Sifting social media for the "why" behind Rx switching

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Sifting social media for the  "why" behind Rx switching
Treato IQ aggregates more than 1.5 billion caregiver and patient conversations

Pharmaceutical companies have long used data to assess their drugs' uptake. Weekly TRx and NRx stats show whether prescriptions surged or slumped. These industry metrics provide an accurate snapshot, but don't reveal the “why” behind the behavior.

“When a drug comes out, we're seeing everything,” said Ido Hadari, CEO of Treato, the Israeli health social media company. Its two-year-old business portal, which rebranded from Treato Pharma to Treato IQ this month, aggregates more than 1.5 billion caregiver and patient conversations. Said Hadari, “We scale it down to a digestible manner and share insights in a clear way.”

Pharma has been slow to adopt social media. One main concern involves the reporting requirements associated with pharmacovigilance. Research released this month by the Tufts Center for the Study of Drug Development, for example, looked at 12 companies' adoption of social media for use in clinical research. Adverse event reporting was cited as their top concern about social media use.

The Tufts researchers found that the majority (9/12) of companies are not “actively” gathering adverse event (AE) reports on any social media sites, but most (9/12) use social media to “passively” monitor AEs. Furthermore, about half (7/13) regularly engage in “social listening” to learn about marketed drugs. Reasons include monitoring perceptions about a product, shaping ad campaigns, and gauging community receptivity.

This represents a big shift, said Hadari. “Organizationally, culturally, companies are changing,” he says. “A few years ago, we roamed the corridors of pharma and got a polite, ‘Hey, I gave at the office already.' Social media was for measuring sentiment for, like, a Ford F-150. Anything beyond using it for that was scary. Today the world has changed."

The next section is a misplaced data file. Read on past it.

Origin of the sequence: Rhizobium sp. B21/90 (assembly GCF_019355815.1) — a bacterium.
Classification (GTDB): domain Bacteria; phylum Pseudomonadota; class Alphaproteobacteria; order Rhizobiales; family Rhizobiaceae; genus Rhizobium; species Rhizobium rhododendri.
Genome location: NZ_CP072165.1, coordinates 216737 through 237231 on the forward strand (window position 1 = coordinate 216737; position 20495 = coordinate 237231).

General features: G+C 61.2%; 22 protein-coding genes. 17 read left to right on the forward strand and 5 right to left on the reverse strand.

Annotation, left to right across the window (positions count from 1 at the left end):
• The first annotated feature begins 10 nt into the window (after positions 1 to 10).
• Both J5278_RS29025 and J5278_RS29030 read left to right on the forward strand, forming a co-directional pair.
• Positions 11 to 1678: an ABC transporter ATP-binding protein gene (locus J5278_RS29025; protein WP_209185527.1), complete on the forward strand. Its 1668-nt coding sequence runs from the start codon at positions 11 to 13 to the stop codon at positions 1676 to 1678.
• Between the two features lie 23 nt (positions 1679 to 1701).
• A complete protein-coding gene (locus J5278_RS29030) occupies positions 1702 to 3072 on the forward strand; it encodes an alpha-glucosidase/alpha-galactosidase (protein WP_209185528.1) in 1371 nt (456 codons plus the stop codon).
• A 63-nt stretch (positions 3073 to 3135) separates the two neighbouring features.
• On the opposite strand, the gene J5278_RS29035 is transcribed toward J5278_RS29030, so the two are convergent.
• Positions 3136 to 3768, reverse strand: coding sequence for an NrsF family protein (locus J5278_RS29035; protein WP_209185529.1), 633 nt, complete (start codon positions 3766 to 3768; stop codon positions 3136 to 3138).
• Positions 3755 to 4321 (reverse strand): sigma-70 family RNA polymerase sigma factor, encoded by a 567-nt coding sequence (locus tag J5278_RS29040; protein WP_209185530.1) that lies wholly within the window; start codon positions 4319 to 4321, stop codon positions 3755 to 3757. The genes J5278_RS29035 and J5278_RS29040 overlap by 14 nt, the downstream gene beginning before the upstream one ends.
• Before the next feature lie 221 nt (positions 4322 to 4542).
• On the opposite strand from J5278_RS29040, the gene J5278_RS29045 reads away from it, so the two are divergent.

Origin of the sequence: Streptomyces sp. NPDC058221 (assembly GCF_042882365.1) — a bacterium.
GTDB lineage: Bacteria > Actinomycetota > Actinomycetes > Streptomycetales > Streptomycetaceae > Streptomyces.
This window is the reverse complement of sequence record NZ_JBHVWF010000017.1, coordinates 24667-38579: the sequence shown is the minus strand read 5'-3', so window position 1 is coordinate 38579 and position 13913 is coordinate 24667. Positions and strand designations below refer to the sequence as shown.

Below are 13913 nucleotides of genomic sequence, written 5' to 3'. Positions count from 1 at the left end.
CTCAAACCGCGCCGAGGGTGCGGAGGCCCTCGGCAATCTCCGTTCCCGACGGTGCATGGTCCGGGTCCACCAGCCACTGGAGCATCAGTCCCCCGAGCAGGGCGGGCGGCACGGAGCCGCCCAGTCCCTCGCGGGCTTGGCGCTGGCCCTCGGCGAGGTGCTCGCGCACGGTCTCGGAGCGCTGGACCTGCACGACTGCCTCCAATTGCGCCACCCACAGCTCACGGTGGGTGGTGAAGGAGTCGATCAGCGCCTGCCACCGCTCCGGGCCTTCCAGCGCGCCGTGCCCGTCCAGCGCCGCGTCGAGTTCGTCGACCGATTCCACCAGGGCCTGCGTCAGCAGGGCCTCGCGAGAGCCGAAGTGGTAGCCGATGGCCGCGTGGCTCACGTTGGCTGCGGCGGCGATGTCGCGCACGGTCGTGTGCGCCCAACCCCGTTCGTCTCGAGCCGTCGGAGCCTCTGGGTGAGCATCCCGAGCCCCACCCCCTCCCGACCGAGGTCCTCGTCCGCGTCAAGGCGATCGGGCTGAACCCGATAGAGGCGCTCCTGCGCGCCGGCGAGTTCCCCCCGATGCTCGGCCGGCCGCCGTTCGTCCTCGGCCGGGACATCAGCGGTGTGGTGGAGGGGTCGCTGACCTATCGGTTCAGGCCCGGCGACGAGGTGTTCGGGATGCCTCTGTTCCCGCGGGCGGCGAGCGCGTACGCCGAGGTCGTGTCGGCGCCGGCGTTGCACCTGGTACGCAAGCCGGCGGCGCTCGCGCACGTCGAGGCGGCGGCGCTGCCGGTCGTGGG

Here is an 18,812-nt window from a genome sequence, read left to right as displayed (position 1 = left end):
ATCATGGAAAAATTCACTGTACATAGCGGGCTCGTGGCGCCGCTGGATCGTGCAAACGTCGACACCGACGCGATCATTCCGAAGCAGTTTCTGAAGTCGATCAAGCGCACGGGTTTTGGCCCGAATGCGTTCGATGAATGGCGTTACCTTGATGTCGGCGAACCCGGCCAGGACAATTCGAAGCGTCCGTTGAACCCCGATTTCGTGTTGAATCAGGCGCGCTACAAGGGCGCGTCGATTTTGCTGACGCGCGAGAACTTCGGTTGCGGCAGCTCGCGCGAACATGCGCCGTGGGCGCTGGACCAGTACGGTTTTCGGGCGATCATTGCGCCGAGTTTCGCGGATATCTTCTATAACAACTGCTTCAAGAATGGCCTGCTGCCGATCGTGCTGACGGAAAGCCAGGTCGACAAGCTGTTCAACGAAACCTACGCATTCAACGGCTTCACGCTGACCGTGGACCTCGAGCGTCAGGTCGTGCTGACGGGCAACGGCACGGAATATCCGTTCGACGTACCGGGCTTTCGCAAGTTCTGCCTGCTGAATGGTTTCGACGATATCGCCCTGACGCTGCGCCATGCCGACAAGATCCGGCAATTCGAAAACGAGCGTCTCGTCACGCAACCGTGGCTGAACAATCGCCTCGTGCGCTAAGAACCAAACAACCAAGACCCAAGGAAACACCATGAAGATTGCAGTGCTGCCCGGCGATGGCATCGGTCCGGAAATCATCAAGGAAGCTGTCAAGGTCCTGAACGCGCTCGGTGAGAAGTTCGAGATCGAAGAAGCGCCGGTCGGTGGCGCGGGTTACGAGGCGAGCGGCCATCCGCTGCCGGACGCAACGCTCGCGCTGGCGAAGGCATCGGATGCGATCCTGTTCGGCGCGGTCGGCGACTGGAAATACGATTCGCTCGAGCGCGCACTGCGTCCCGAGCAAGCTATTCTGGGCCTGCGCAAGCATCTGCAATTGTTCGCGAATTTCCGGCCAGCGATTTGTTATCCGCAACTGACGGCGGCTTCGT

Now, nine of the top 50 pharma companies in the US pay to get Treato's insights into where patients are on their treatment journey (newly vs. previously diagnosed), plus data on such behaviors as drug switching, starting and stopping, and the reasons behind each, including side effects or financial considerations.

It's one of several big data platforms promising to fill research gaps by decoding the avalanche of analytics being culled from social media and electronic health records. The tools hold promise for helping drugmakers allocate their promotional and educational budgets in smarter fashion.

Another tool comes from Practice Fusion, the company that offers free EHRs to doctors. Its real-time healthcare database, called Insight, launched in May and allows physicians, researchers and analysts to access analysis sourced from a de-identified subset of more than 81 million patient records.

Insight users can explore health and pharma market trends, including diagnoses across patient populations, all in real time. A premium version offers more in-depth, granular analyses such as Rx switching.

Because Treato's analytics draw from the social web—including Facebook and WebMD Health but mostly small patient communities—Treato can show the context behind patients' switch decisions.

“We pull a million conversations a day from the internet, parse through and reject a good half million as spam and advertisements,” in order to get at the patient's personal experience, said chief commercial officer Ezra Ernst.

“A newly diagnosed patient has a completely different perspective than a previously diagnosed patient,” he said. Treato's system aggregates the conversations and uses natural-language processing and medical ontologies to sift out the conditions and treatments from patients' slang and misspellings, and gets at their root issue.

Treato's IQ platform draws from the same data as the free patient portal Treato.com, whose top searches are fed back into the pharma portal to create a dashboard of sorts. Among the other things that are interesting to brand managers, said Ernst, is the patient version of what their physicians are saying about a drug.

“Pharma spends millions on physician education, trying to teach doctors to say specific things about their treatment,” said Ernst, who joined last year from WebMD, where he was head of CME. “Treato allows you to see specific things patients say their doctor said and why. There are very few places you can find out ‘did my education work?'”

One improvement of IQ over the last two versions of Treato Pharma, Ernst said, is that this one integrates condition and brand discussions. Older versions housed these discussions on separate platforms.

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